Related Essay(s):Lecture for Degree XXIV
From Acident to School
The Story of Er
1. "In the same way they taught the origin of the soul, its fall to the Earth past the spheres and through the elements, and its final return to the place of its origin when, during the continuance of its union with earthly matter, the sacred fire which formed its essence had contracted no stains and its brightness had not been marred by foreign particles which, denaturalising it, weighed it down and delayed its return." — Albert Pike.
How does the above teaching:
a. relate to present-day belief in recurrent cycles of incarnation, transition or death, and reincarnation?
b. explain lack of memory of previous incarnations?
2. "The attraction of secrecy was enhanced by the difficulty of obtaining admission. Obstacles and suspense redoubled curiosity. Those who aspired to the Initiation in the Mysteries of Mithras in Persia underwent many trials. They commenced by easy tests and arrived by degrees at those that were most cruel, in which the life of the Candidate was often endangered." — Albert Pike.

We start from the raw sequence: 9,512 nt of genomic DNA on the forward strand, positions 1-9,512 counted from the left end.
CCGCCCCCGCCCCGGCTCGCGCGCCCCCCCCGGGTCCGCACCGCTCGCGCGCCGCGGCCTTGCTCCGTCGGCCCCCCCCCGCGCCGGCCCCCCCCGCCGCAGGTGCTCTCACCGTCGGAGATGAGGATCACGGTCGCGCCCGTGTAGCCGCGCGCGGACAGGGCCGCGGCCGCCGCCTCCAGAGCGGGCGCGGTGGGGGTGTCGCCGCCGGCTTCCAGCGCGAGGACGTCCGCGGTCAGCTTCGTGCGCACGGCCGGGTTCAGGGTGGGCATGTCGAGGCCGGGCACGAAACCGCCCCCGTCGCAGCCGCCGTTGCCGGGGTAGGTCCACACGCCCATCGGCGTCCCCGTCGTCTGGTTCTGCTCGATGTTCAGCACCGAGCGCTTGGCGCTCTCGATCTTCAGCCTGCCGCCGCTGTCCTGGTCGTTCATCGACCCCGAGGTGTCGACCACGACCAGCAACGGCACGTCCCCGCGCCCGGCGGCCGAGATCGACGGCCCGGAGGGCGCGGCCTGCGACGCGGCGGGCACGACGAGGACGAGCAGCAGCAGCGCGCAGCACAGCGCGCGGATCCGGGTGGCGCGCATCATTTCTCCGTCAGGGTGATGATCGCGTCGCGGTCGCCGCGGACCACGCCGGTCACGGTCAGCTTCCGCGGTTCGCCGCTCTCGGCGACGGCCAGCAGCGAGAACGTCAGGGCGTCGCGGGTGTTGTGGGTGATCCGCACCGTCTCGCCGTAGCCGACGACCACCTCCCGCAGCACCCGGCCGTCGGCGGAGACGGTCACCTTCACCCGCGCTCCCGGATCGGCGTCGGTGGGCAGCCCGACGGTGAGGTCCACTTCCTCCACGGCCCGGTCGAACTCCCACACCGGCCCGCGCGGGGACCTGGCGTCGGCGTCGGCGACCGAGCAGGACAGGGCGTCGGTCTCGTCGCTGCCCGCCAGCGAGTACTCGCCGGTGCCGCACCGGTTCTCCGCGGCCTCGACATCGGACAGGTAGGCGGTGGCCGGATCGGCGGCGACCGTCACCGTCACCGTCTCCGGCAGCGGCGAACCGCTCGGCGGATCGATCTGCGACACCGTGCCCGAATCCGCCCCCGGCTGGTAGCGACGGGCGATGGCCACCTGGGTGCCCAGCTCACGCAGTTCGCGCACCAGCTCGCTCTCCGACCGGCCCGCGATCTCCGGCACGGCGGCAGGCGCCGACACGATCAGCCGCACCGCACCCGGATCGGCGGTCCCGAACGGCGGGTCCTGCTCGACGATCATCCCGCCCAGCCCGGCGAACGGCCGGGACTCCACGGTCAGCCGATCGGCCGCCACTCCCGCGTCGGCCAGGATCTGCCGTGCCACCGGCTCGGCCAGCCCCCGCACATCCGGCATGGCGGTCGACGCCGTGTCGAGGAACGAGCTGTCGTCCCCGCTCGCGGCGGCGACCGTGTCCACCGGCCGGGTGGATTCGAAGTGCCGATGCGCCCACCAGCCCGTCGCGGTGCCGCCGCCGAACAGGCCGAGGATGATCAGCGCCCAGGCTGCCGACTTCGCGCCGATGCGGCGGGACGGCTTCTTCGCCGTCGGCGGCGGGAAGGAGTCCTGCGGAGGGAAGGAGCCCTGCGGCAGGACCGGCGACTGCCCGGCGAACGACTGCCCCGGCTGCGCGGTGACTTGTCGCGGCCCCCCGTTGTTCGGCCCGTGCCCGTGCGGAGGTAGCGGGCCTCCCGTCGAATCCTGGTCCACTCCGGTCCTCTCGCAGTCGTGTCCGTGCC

Discuss the above quotation from the point of view of:
a. recruitment of candidates for initiation.
b. progressive advancement in knowledge, wisdom, and personal courage.
c. attainment of the highest possible standards of moral behaviour.
d. the establishment and maintenance of order through hierarchy.
3. In the light of your reflections on question 2. above, compare and contrast the system for governance of a Mystery School with that of a "democratic" political party.
4. "By initiation, those who before were fellow-citizens only, became brothers, connected by a closer bond than before by means of a religious fraternity which, bringing men nearer together, united them more strongly: and the weak and the poor could more readily appeal for assistance to the powerful and the wealthy, with whom religious association gave them a closer fellowship." — Albert Pike.
Discuss the psychology of initiation into the Mysteries with particular reference to:
a. overcoming differences arising from classification by race, wealth, social class, or religious creed.
b. establishment of a consistent social conscience.
c. a basis for a system of justice and public administration.
5. "Initiation dissipated errors and banished misfortune: and after having filled the heart of man with joy during life, it gave him the most blissful hopes at the moment of death." — Albert Pike.
Write an essay expressing as best you can your own thoughts arising from the above quotation.
6. a. Consider whether Freemasonry may have originated as a school of the Fourth Way?
6. b. Is it possible that it still functions as such?